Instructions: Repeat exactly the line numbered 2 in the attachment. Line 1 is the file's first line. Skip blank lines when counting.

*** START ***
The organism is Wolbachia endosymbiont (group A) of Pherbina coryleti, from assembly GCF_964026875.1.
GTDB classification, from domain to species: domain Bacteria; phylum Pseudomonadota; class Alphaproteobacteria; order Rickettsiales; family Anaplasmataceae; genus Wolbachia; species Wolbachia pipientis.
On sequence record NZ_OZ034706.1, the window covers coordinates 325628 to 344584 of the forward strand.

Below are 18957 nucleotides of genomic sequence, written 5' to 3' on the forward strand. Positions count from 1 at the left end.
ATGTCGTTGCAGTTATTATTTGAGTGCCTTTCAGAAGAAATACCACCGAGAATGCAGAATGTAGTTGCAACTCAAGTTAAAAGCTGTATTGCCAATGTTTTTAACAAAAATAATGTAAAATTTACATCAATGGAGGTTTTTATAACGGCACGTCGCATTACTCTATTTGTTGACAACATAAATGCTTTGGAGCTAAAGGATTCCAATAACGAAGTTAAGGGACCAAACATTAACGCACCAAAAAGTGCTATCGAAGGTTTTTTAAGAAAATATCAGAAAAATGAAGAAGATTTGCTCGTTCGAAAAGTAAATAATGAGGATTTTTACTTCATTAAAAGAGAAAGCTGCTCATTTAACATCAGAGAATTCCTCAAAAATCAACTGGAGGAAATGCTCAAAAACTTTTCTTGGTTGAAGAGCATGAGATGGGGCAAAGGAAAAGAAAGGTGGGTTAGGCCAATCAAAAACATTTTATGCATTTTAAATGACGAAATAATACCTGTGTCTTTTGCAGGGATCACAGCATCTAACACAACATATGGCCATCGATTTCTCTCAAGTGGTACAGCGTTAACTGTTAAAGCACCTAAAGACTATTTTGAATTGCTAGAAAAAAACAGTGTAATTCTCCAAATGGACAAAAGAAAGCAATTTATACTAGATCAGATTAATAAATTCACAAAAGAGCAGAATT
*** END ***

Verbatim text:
GTDB classification, from domain to species: domain Bacteria; phylum Pseudomonadota; class Alphaproteobacteria; order Rickettsiales; family Anaplasmataceae; genus Wolbachia; species Wolbachia pipientis.